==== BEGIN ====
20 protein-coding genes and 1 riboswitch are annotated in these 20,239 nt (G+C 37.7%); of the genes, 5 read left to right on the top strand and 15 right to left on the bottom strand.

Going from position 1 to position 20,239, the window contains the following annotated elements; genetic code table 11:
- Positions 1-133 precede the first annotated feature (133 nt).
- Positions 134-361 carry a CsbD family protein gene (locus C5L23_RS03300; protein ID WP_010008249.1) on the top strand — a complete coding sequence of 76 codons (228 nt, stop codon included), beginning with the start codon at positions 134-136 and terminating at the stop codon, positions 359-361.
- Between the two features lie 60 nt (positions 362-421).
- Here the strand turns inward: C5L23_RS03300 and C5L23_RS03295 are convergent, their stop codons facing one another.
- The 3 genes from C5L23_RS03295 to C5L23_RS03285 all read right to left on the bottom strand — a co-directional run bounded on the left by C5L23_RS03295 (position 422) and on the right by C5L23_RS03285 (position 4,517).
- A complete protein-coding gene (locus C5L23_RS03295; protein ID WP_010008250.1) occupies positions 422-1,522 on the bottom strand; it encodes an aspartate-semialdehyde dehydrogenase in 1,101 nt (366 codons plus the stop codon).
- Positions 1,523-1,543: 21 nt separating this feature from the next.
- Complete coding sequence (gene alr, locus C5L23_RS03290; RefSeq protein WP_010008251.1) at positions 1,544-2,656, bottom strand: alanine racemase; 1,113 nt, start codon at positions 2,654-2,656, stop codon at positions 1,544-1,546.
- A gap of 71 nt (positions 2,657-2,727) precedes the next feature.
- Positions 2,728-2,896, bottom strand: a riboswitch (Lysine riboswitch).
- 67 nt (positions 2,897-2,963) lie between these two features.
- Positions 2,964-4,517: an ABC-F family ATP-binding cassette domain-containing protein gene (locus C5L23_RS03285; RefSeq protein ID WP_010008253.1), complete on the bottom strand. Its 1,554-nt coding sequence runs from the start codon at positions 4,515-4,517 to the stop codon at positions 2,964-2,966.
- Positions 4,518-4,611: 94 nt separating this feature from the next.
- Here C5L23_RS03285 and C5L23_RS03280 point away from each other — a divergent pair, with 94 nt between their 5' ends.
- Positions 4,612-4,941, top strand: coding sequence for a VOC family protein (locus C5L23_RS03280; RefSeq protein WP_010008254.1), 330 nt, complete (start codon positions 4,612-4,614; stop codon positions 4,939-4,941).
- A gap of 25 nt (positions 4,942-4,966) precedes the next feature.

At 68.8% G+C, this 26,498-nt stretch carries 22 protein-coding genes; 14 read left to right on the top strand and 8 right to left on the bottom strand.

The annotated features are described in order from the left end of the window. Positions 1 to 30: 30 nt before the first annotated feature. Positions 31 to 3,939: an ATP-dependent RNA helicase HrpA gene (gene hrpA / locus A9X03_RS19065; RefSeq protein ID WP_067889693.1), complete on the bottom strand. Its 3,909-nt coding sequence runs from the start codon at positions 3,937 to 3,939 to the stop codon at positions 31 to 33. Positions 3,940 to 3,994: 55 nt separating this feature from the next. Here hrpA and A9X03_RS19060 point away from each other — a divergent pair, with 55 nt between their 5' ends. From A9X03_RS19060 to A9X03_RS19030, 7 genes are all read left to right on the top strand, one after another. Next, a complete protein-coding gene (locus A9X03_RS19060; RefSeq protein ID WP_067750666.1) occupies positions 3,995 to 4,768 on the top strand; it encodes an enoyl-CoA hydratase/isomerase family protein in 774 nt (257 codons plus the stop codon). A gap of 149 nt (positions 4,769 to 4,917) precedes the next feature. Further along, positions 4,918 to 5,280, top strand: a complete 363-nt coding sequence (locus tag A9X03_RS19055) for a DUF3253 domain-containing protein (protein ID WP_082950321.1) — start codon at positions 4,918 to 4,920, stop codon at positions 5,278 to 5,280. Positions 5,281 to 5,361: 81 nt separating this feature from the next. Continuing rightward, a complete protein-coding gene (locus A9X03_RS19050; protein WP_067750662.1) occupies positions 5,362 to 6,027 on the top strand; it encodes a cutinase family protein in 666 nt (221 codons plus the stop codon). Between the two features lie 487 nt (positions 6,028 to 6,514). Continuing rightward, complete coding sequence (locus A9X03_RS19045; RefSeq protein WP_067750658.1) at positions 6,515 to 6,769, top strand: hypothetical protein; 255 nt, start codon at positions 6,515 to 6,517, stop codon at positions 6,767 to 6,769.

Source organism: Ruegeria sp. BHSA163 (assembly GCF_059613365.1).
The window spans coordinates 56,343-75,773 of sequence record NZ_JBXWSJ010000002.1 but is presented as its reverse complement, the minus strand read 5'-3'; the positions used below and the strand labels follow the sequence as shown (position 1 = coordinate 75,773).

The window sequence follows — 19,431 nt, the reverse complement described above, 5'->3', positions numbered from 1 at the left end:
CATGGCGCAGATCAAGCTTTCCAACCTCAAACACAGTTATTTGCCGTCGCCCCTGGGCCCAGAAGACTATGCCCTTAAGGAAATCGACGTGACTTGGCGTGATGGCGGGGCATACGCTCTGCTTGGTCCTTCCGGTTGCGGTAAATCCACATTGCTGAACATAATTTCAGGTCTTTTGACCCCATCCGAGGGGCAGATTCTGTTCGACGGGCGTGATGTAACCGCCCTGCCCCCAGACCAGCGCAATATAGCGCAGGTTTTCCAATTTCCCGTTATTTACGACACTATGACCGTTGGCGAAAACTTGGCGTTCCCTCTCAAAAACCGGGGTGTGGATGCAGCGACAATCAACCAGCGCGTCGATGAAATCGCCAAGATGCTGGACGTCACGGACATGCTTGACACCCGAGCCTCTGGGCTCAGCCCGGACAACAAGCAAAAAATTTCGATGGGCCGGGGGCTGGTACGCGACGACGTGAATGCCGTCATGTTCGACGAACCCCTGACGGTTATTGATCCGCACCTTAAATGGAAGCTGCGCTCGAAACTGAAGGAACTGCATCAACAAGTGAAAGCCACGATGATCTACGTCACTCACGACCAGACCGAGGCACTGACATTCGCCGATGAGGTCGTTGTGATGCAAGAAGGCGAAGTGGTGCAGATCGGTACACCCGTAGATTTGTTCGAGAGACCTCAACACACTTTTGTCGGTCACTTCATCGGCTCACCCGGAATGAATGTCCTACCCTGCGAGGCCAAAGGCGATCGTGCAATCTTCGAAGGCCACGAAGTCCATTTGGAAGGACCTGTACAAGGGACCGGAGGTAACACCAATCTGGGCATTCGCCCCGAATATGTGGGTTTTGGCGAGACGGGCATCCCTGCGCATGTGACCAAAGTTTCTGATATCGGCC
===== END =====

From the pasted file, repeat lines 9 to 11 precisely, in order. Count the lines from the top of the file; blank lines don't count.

- Positions 1,523-1,543: 21 nt separating this feature from the next.
- Complete coding sequence (gene alr, locus C5L23_RS03290; RefSeq protein WP_010008251.1) at positions 1,544-2,656, bottom strand: alanine racemase; 1,113 nt, start codon at positions 2,654-2,656, stop codon at positions 1,544-1,546.
- A gap of 71 nt (positions 2,657-2,727) precedes the next feature.